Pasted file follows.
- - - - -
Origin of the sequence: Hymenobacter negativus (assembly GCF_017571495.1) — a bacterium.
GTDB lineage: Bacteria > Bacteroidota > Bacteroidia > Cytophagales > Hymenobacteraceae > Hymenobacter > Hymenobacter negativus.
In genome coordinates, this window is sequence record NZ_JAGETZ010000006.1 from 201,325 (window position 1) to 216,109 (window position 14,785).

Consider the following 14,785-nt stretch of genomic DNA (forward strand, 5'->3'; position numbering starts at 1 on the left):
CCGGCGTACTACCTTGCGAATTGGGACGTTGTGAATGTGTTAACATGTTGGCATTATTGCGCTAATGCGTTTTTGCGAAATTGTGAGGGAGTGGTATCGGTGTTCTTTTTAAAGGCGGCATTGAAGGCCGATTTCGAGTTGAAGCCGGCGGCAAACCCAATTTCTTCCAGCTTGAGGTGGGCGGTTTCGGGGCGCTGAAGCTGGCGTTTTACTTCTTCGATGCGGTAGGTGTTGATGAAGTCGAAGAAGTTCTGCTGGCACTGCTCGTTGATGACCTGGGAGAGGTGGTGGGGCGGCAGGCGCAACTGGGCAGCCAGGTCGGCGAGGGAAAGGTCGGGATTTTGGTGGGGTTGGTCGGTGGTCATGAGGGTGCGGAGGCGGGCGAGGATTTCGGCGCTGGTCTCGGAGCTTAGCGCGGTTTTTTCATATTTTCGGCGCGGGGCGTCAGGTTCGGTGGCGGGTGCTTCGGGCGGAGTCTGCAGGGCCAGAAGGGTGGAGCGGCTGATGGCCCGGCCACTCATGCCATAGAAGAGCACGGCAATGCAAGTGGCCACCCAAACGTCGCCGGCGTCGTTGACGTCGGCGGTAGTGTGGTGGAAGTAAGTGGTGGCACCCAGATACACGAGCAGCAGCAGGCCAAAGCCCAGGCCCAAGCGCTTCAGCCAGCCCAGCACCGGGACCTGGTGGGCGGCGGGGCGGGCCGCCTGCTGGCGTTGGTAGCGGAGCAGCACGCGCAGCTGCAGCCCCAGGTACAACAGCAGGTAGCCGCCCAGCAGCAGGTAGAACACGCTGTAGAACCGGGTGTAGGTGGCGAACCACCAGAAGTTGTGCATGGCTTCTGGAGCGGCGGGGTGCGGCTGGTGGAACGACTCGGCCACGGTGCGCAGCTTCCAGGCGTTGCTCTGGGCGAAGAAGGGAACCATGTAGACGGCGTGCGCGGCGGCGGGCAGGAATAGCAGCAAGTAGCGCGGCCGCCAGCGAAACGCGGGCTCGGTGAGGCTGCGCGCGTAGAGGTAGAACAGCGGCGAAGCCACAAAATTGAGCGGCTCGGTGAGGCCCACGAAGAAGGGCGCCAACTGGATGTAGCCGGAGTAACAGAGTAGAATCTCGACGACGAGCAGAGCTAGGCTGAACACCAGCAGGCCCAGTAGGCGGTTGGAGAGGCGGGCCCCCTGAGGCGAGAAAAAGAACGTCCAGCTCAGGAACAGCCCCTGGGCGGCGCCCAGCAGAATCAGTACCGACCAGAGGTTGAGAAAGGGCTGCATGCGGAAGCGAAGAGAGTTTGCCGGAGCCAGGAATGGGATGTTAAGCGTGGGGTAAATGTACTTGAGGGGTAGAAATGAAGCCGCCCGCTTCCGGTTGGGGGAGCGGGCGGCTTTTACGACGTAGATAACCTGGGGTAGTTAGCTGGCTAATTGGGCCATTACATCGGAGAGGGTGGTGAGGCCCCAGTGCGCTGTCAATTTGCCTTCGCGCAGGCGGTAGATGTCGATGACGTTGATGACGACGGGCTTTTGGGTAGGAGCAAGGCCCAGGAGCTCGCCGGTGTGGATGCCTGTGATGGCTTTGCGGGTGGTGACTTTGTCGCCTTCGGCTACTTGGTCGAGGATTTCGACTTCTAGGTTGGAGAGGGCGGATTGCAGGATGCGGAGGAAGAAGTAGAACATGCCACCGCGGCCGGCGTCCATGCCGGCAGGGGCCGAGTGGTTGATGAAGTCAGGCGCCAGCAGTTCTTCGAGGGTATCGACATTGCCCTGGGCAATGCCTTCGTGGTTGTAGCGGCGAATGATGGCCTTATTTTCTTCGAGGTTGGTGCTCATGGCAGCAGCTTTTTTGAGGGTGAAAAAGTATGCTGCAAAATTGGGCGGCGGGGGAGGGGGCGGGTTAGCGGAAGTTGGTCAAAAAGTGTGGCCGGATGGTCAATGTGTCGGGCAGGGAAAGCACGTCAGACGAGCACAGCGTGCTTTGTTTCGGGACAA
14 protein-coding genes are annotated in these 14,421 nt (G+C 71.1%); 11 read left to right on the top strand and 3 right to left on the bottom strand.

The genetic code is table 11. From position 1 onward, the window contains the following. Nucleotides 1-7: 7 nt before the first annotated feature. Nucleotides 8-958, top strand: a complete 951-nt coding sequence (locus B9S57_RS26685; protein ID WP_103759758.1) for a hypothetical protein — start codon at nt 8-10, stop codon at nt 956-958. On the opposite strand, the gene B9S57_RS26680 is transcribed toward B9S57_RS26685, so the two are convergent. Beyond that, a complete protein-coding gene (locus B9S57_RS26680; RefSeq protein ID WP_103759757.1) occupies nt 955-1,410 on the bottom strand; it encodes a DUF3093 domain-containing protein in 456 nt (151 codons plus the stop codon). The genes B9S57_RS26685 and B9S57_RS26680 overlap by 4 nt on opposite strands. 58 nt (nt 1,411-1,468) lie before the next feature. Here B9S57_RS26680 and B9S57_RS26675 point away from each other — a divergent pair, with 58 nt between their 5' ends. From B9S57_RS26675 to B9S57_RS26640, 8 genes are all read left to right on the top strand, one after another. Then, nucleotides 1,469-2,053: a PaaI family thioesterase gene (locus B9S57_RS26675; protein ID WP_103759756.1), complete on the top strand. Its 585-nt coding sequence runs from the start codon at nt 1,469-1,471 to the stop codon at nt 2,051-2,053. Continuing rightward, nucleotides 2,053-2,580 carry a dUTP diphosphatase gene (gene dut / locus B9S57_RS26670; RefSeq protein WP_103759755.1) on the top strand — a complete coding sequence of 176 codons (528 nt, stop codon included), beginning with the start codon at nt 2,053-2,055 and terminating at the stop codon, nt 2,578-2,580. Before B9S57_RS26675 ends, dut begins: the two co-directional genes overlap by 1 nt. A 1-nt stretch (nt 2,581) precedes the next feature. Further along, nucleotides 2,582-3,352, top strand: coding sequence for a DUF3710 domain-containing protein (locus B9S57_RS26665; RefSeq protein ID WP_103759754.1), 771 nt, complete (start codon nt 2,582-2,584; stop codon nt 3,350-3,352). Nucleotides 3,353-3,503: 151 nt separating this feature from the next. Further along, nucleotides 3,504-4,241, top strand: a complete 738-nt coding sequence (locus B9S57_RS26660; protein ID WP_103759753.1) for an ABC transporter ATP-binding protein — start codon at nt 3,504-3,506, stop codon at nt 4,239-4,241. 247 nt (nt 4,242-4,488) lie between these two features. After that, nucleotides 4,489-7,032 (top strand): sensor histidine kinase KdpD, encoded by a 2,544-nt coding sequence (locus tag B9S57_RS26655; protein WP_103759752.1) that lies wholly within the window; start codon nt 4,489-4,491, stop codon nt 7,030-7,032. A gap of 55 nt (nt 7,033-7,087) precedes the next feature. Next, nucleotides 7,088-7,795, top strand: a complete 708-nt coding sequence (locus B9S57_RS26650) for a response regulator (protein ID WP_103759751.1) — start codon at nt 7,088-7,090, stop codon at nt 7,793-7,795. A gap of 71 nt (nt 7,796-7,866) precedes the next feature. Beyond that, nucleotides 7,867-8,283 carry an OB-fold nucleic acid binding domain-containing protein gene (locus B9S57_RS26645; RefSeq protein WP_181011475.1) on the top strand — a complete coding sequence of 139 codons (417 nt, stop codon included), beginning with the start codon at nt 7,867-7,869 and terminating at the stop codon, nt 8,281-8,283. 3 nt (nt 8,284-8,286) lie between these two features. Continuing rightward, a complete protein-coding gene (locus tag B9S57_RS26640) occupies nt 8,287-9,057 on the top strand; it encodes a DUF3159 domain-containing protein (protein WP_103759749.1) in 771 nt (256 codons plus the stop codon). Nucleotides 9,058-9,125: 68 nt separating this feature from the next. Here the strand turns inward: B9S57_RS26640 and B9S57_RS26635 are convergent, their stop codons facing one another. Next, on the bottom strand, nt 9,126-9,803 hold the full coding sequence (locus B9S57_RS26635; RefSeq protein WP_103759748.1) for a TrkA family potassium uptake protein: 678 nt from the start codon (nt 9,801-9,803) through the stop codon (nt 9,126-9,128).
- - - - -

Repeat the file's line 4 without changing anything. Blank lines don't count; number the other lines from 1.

Consider the following 14,785-nt stretch of genomic DNA (forward strand, 5'->3'; position numbering starts at 1 on the left):